If you have a good credit history, you might be able to have a new credit card in your hands in as little as one day. Certain card issuers offer immediate application and approval over the telephone, and may agree to send you the new card by overnight express delivery. The process may take longer if you have a low credit score. It's important to fully understand the credit card terms before applying, because pitfalls might await.
A Phone Call Away
The fastest process involves a phone call to the card issuer during which you verbally apply and then receive an instant decision. The application taker will use an automated system to verify your information, including your credit score, Social Security number, personal and financial data. Several websites list credit card issuers that offer instant-approval cards, many with low annual fees. With expedited shipping, you'll have the card the next day, but you can use certain features even before then. For example, you might be able to arrange a balance transfer from another credit card before receiving your new card.
A Cautious View
It's important to understand the terms of a credit card that promises instant approval. Some of these are prepaid or secured cards in which you first deposit money or maintain a minimum balance in your bank account. If you mistakenly apply for a debit card instead of a credit card, you can access your own cash but the card won't do anything to improve your credit rating. Also, check a card's annual and penalty fees, credit limits and interest rates to ensure it is the right fit and that you're getting a good deal. If you have poor credit, the issuer might require a co-signer, and this could delay your receipt of the new card.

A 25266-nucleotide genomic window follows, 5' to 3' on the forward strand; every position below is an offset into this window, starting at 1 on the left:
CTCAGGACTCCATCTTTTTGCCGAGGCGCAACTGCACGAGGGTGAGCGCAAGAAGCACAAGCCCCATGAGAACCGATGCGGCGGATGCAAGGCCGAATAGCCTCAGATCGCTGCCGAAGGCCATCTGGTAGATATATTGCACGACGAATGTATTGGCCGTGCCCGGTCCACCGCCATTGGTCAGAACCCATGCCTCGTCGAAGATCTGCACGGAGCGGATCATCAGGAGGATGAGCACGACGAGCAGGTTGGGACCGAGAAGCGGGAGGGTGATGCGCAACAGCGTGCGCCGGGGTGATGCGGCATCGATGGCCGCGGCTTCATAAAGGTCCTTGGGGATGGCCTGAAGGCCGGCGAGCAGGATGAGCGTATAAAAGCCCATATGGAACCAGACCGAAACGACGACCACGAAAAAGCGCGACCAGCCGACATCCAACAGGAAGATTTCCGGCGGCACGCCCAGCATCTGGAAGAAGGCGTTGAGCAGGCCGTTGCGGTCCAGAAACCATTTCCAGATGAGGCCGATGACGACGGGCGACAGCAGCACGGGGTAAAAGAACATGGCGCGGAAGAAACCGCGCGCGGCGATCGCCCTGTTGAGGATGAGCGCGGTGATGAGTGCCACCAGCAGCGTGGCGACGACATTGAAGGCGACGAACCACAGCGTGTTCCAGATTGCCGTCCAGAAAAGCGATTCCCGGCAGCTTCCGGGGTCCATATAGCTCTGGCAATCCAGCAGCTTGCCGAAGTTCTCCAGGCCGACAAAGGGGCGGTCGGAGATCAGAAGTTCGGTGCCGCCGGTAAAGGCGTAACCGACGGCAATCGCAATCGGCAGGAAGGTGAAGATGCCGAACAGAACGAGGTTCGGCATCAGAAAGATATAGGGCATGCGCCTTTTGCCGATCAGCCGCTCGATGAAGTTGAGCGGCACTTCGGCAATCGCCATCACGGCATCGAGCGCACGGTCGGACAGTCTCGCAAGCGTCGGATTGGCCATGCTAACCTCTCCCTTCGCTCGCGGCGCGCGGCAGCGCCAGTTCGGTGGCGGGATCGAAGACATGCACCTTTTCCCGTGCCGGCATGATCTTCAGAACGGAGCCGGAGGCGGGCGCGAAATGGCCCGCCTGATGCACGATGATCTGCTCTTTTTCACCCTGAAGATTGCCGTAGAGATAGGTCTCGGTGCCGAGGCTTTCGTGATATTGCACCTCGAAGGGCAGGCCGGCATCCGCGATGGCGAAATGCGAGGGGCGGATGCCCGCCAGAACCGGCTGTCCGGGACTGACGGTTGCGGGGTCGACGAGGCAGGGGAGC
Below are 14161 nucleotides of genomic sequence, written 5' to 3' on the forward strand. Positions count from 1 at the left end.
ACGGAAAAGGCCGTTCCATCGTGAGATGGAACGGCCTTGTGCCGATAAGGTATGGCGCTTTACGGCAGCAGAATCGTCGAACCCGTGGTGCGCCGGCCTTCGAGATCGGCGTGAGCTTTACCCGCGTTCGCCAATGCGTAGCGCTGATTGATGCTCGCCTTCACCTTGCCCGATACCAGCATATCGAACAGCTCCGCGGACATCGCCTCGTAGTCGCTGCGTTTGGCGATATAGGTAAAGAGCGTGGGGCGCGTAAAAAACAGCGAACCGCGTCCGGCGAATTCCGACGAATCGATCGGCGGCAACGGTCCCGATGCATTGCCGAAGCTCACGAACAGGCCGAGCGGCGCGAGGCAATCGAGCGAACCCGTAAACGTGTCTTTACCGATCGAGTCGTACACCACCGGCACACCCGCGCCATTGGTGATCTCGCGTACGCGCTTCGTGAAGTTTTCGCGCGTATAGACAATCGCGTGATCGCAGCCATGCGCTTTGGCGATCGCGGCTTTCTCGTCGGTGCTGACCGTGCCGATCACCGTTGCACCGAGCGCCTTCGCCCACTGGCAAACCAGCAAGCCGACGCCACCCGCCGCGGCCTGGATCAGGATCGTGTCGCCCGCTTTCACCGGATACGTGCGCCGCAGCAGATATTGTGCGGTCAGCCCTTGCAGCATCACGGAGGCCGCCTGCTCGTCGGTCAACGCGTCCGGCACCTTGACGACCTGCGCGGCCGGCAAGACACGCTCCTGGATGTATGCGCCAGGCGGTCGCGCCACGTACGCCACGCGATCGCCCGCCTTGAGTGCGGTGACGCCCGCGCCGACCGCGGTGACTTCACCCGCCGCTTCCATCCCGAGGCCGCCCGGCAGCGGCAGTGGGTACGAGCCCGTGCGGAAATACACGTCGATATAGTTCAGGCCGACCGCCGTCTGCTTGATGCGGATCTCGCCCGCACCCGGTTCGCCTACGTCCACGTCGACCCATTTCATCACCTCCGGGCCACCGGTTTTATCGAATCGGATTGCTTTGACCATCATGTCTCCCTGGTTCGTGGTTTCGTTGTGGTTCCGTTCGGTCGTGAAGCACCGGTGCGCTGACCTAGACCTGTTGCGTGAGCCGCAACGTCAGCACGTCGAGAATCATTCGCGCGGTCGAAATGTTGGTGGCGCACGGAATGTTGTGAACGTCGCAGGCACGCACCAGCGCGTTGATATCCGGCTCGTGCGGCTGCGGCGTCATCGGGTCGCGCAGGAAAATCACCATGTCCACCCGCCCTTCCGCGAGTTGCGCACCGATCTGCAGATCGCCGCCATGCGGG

Strategies for Raising Your Credit Score
An instant credit card is almost never available to an applicant with a low credit score unless it is somehow secured, and these cards might have very low credit limits. For example, as of 2015 persons with poor credit could apply for a Mid America Bank Total Visa Credit Card with an initial credit limit of $300. However, you can take steps to improve your credit score and perhaps gain access to unsecured credit cards. Helpful actions include paying off any past-due credit card balances, making full payments on time and checking your credit report for errors. Three major credit bureaus in the U.S. issue credit reports and scores, and they are obligated to respond to your requests for corrections or explanations.
Getting the Right Secured Card
Some issuers of secured credit cards do not report your transactions to the credit bureaus, which means using these cards does nothing to improve your credit score. The card issuer will reveal its reporting procedures, but you may have to ask. It's unrealistic to expect your credit score to suddenly and significantly improve through the use of a secured credit card. However, over a period of months, or possibly a year or two, you should see an improvement in your credit score, according to Credit Karma, a provider of free credit scores.
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